Being CLEAR

Gareth I. Jones
4 min readMar 16

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How do we get people to take social challenges as seriously as plastic straws?

Photo by Joshua Fuller on Unsplash

There was a big lesson I learned when I did some bisociative thinking between Jane McGonigal’s excellent Reality is Broken and the Blue Planet imagery of how plastic pollution is destroying our natural world.

That one image of a sea turtle with a plastic straw causing it so much pain led to immediate action as people stopped using single-use plastic straws, and pubs, bars, restaurants, and fast-food outlets immediately stopped providing them in solidarity.

Our imaginations were immediately captured, but we need to learn from this to engage society in bigger challenges that we face as a species in the coming years.

We need to be more CLEAR.

Being CLEAR is about 5 things:

Let’s break it down.

Can you concisely explain the issue in one line? In this example it was simple — single-use plastic straws are killing wildlife on the other side of the planet.

Can you assume causation in a logical way? Does it make sense that these straws that you’ve discarded could go on to cause this damage?

Where is the evidence that this is a problem? This doesn’t have to be a long report, or white paper, or research, in fact it is better if it isn’t. A simple picture is far more likely to engage and draw a reaction.

Is there a quick and simple action I can take? Yes — stop using straws. It’s even better if it isn’t all that inconvenient or hard to act on.

Does it have the potential to be repeatable? Can it scale? Can I enable others to take action too, can I story tell and could it be viral?

If we think in terms of CLEAR it can help us think about where we are not being CLEAR when trying to inspire action.

When we are deeply interested in a social cause or issue, it is beyond obvious to us. Without going too much into the curse of knowledge again, there are things that we know that we don’t consider for a second that others either might not know about, don’t know they don’t know about, or don’t care about.

If we can communicate concisely, in a logical way, provide simple evidence, give them a path to be a better human and help them to share it with others then we have a greater hope of success.

When you think about some big, viral messages they can be broken down this way, but ultimately for the sake of cutting through the noise they need to distill down even further. Can you get it down to three words or fewer? For example, straws kill turtles, but even clearer — straws bad.

We like to simplify to the binary to really cut through. I’ll write more about good and bad, but for the purposes of this post it often has to be that simple.

With the range of social and environmental challenges we currently face, we need to be smarter with how we engage with the public.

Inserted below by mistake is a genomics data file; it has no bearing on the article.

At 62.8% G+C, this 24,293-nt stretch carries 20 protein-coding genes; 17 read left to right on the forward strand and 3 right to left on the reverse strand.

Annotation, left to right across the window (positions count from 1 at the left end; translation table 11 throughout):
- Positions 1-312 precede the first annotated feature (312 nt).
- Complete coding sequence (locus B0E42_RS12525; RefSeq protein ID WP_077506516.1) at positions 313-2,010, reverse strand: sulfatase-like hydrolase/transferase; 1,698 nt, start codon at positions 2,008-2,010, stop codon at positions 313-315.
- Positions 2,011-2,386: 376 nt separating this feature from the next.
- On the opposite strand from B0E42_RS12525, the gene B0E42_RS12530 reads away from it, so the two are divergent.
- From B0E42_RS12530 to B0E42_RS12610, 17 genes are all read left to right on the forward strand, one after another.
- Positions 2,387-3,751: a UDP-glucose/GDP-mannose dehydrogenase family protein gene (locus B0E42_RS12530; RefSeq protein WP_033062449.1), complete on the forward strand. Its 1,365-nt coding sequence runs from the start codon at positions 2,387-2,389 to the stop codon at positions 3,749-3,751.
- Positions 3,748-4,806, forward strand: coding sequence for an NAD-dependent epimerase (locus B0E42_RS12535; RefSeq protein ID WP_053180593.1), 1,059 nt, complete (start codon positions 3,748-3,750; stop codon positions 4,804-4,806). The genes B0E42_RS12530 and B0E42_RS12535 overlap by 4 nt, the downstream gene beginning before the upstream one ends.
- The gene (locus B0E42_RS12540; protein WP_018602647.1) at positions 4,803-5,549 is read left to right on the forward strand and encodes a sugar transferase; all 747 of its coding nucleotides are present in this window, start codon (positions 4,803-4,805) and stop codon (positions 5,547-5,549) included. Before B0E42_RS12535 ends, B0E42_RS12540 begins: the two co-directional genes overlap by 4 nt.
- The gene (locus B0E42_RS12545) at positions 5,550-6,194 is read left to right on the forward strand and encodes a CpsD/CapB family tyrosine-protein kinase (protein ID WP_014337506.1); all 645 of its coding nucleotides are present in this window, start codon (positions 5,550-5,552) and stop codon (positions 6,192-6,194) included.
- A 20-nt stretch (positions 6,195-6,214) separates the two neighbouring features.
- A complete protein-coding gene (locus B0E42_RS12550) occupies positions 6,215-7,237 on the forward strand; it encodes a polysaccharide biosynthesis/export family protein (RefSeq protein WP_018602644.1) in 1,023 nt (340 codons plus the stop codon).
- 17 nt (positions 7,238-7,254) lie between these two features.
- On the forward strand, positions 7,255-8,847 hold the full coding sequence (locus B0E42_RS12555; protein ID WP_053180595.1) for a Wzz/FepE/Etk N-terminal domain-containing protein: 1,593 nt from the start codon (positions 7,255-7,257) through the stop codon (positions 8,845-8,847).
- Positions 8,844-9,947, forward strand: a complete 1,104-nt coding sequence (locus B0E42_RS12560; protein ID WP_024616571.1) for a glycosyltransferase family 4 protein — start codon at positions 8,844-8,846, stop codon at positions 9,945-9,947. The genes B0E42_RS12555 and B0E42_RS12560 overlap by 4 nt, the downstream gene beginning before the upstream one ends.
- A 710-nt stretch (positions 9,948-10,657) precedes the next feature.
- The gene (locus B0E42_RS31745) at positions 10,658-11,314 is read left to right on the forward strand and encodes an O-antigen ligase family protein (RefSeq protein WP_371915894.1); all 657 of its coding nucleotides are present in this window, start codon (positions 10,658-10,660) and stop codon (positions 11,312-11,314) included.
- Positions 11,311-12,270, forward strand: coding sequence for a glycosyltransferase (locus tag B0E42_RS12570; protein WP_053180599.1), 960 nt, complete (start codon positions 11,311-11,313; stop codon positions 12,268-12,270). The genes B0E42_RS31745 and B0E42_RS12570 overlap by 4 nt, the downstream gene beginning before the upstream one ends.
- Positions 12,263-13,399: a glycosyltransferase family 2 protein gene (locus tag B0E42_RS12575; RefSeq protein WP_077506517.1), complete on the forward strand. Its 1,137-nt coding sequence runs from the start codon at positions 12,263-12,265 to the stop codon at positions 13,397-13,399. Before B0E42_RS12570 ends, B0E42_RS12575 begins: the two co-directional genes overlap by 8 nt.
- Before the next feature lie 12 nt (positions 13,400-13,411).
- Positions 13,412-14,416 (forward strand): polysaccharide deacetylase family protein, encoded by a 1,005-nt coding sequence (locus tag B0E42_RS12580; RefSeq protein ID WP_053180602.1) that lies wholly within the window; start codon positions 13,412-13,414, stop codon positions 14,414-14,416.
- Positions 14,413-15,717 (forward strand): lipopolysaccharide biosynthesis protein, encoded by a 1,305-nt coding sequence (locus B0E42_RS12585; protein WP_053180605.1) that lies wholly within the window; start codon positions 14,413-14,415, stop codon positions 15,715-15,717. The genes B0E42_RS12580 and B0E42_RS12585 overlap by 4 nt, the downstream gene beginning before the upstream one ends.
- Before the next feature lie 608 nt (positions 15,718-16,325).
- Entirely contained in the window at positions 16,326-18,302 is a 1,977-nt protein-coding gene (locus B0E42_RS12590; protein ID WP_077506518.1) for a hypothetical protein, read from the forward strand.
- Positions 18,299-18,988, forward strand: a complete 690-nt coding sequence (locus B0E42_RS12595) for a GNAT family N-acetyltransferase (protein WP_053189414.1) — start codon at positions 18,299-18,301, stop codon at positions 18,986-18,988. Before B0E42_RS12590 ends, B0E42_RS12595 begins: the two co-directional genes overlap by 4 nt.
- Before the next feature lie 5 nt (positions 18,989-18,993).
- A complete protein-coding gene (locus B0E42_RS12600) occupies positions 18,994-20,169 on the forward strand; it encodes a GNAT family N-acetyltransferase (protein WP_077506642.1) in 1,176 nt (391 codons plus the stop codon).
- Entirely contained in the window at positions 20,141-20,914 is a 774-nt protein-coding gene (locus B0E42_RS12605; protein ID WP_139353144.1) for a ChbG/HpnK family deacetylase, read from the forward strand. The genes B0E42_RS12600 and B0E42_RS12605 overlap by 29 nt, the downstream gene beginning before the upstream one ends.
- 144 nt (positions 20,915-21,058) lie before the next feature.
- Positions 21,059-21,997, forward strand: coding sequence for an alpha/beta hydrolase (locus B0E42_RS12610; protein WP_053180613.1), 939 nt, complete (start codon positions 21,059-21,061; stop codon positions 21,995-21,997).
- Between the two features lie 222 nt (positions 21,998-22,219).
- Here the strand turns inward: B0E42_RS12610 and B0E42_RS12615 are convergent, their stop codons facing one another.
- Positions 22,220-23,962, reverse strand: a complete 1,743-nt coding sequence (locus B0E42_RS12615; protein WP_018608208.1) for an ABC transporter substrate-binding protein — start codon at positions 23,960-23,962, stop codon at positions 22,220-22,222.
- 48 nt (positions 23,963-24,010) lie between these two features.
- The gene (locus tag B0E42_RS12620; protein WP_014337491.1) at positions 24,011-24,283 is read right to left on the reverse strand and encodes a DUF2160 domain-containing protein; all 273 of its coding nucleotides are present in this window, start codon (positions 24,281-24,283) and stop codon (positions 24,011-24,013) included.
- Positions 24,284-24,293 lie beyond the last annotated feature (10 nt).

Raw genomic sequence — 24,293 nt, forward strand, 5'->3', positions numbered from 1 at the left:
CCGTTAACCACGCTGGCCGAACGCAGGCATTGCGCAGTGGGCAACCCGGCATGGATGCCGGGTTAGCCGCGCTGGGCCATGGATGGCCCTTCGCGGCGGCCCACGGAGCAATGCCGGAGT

People want to be active participants in building a better future but advice is misleading and corporate green-washing is creating situations where people are being tricked into thinking they’re making responsible decisions through manipulative marketing and branding.

We want to look at a plastic straw and immediately think — no, bad. The same a bottle of fizzy, high-sugar soft drink, diesel car or a drive thru takeaway.

This isn’t to say as adults we can’t still decide to use a straw or have a glass of cola or burger every now and again, but we do it mindfully.

As social entrepreneurs we can think about how to make our missions CLEAR to enrol good people in the cause.

Of course there can be consequences with being CLEAR. Giving up single-use straws created massive inconvenience for people with disabilities who rely on plastic straws when eating or drinking out. By shifting over to reusable tote bags from single use plastic bags we’ve inadvertently created a bigger environmental issue in the low usage of reusable bags, and the increased cost of shopping for people who are less likely to carry them when they go shopping.

If we over simplify things we risk losing the importance of the message, but we are in a phase now where we need to act fast and make it easy for people to cut through the noise.

Being a responsible social entrepreneur means it is your responsibility to do the research, ask the what if questions and try to predict what dominoes might fall if you start the sequence.

Rushing to get a cause over because it sounds like a good idea isn’t enough, there’s a lot of public cynicism and there’s a responsibility to not create a lack of trust by being over simplistic and risk missing the point.

I’d love to hear your thoughts, this is an article I’ve been looking forward to writing all year. I hope I did the idea justice.

Tweet me, and remember it costs nothing to give a post a couple of claps! 👏👏

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Gareth I. Jones

Founder of TownSq, focused on building communities of entrepreneurs, supporting startups and B Corps - businesses that are better for the planet.